26 relations: An Leabhar Breac, Book of Fenagh, Clann Fhearghaile, Colophon (publishing), Connacht, County Mayo, County Roscommon, Dublin, Fergus (name), Folio, Fortinbras, Gaels, Galway, Irish medical families, Irish people, John Fergus, John the Evangelist, Liber Flavus Fergusiorum, Manuscript, Middle Irish, Office of the Dead, Oranmore, Royal Irish Academy, Surname, Ulster Cycle, Vellum.
An Leabhar Breac ("Speckled Book"), now less commonly Leabhar Mór Dúna Doighre (The Great Book of Dun Doighre") or possibly erroneously, Leabhar Breac Mic Aodhagáin ("The Speckled Book of the MacEgans"), is a medieval Irish vellum manuscript containing Middle Irish and Hiberno-Latin writings.
The Book of Fenagh Leabar Fidhnacha is a manuscript of prose and poetry written in Classical Irish by Muirgheas mac Pháidín Ó Maolconaire in the monastery at Fenagh, County Leitrim.
Clann Fhergail was a cantred located in County Galway, comprising the baronies of Moycullen and Galway, the parishes of Oranmore and Ballynacourty and Rahoon.
In publishing, a colophon is a brief statement containing information about the publication of a book such as the place of publication, the publisher, and the date of publication.
ConnachtPage five of An tOrdú Logainmneacha (Contaetha agus Cúigí) 2003 clearly lists the official spellings of the names of the four provinces of the country with Connacht listed for both languages; when used without the term 'The province of' / 'Cúige'.
County Mayo (Contae Mhaigh Eo, meaning "Plain of the yew trees") is a county in Ireland.
County Roscommon (Contae Ros Comáin) is a county in Ireland.
Dublin is the capital of and largest city in Ireland.
Fergus or Feargus is a popular Irish or Scottish male given name.
The term "folio", from the Latin folium (leaf), has three interconnected but distinct meanings in the world of books and printing.
Fortinbras is either of two minor fictional characters from William Shakespeare's tragedy Hamlet.
The Gaels (Na Gaeil, Na Gàidheil, Ny Gaeil) are an ethnolinguistic group native to northwestern Europe.
Galway (Gaillimh) is a city in the West of Ireland, in the province of Connacht.
Irish medical families were hereditary practitioners of professional medicine in Gaelic Ireland, between 1100 and 1700.
The Irish people (Muintir na hÉireann or Na hÉireannaigh) are a nation and ethnic group native to the island of Ireland, who share a common Irish ancestry, identity and culture.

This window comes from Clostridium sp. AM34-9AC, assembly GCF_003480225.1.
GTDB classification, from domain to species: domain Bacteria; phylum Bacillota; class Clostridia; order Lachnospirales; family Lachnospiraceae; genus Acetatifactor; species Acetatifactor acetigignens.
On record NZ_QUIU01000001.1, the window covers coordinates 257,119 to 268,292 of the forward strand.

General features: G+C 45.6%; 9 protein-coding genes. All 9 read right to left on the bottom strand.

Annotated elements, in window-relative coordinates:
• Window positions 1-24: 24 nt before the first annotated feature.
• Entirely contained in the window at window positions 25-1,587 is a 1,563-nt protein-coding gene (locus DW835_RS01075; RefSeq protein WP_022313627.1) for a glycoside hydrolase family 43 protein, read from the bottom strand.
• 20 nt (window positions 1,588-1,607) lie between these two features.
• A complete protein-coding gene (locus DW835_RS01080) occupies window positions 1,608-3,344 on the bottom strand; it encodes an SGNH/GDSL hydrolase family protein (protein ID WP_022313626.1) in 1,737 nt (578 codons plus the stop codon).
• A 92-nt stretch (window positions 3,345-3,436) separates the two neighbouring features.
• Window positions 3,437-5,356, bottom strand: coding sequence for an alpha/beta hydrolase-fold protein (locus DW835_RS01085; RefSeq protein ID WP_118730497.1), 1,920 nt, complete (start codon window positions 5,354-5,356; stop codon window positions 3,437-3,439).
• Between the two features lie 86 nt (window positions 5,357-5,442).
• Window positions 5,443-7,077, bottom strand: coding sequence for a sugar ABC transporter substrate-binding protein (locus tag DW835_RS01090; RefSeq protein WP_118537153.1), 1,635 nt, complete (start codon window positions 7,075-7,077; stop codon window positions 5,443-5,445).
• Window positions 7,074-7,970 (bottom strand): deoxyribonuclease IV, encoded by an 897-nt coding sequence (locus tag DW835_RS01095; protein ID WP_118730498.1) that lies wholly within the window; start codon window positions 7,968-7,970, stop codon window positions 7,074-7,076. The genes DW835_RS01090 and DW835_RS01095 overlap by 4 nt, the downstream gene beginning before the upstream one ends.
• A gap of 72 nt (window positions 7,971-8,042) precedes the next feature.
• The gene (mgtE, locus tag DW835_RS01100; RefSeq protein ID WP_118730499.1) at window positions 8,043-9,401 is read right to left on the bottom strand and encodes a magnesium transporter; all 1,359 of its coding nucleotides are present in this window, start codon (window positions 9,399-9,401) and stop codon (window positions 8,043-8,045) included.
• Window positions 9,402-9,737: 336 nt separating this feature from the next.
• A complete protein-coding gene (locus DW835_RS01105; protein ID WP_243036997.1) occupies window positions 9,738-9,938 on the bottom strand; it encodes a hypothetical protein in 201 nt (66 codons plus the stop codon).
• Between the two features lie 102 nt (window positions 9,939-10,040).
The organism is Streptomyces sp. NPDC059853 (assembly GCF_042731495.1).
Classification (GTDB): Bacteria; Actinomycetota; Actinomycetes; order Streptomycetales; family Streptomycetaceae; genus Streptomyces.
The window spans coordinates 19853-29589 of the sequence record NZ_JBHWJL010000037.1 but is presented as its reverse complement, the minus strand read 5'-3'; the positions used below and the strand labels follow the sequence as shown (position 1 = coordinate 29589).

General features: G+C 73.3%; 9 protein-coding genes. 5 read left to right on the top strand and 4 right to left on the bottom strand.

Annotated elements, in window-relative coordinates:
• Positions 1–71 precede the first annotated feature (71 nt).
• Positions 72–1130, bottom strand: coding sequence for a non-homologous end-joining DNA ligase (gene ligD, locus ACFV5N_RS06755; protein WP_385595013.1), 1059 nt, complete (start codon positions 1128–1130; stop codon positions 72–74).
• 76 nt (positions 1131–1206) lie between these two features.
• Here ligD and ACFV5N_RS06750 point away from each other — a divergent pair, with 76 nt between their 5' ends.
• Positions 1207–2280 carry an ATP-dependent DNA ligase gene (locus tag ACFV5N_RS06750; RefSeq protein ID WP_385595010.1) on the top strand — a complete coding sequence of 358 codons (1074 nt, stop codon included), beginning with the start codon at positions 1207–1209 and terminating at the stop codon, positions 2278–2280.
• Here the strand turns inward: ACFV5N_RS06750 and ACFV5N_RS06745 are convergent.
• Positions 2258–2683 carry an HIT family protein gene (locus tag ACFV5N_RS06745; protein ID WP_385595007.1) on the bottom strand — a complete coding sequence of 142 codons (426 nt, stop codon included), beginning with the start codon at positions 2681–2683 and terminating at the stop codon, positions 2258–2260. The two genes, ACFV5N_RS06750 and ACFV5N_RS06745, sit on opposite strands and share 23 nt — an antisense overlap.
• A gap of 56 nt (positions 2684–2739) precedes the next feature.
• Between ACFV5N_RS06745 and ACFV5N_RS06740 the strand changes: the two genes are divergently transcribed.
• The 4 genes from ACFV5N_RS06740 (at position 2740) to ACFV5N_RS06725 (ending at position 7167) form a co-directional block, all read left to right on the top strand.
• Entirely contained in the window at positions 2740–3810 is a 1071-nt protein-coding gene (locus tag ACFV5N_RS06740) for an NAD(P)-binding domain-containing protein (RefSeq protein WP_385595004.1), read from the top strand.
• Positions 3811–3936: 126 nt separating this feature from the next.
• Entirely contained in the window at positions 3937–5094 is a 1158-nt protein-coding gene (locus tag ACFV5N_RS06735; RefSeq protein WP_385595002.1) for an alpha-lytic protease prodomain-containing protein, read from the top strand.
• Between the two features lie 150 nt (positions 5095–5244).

John the Evangelist (Εὐαγγελιστής Ἰωάννης, ⲓⲱⲁⲛⲛⲏⲥ or ⲓⲱ̅ⲁ) is the name traditionally given to the author of the Gospel of John.
Liber Flavus Fergusiorum ("Yellow Book of the Ó Fearghuis", aka RIA MS 23 O 48 a-b, is a medieval Irish text, dated to c. 1437-40.
A manuscript (abbreviated MS for singular and MSS for plural) was, traditionally, any document written by hand -- or, once practical typewriters became available, typewritten -- as opposed to being mechanically printed or reproduced in some indirect or automated way.
Middle Irish (sometimes called Middle Gaelic, An Mheán-Ghaeilge) is the Goidelic language which was spoken in Ireland, most of Scotland and the Isle of Man from circa 900-1200 AD; it is therefore a contemporary of late Old English and early Middle English.
The Office of the Dead or Office for the Dead is a prayer cycle of the Canonical Hours in the Catholic Church, Anglican Church and Lutheran Church, said for the repose of the soul of a decedent.
Oranmore is a village in County Galway on the outskirts of the city of Galway in the west of Ireland.
The Royal Irish Academy (RIA) (Acadamh Ríoga na hÉireann), based in Dublin, is an all-Ireland independent academic body that promotes study and excellence in the sciences, and humanities and social sciences.
A surname, family name, or last name is the portion of a personal name that indicates a person's family (or tribe or community, depending on the culture).
The Ulster Cycle (an Rúraíocht), formerly known as the Red Branch Cycle, one of the four great cycles of Irish mythology, is a body of medieval Irish heroic legends and sagas of the traditional heroes of the Ulaid in what is now eastern Ulster and northern Leinster, particularly counties Armagh, Down and Louth, and taking place around or before the 1st century AD.
Vellum is prepared animal skin or "membrane" used as a material for writing on.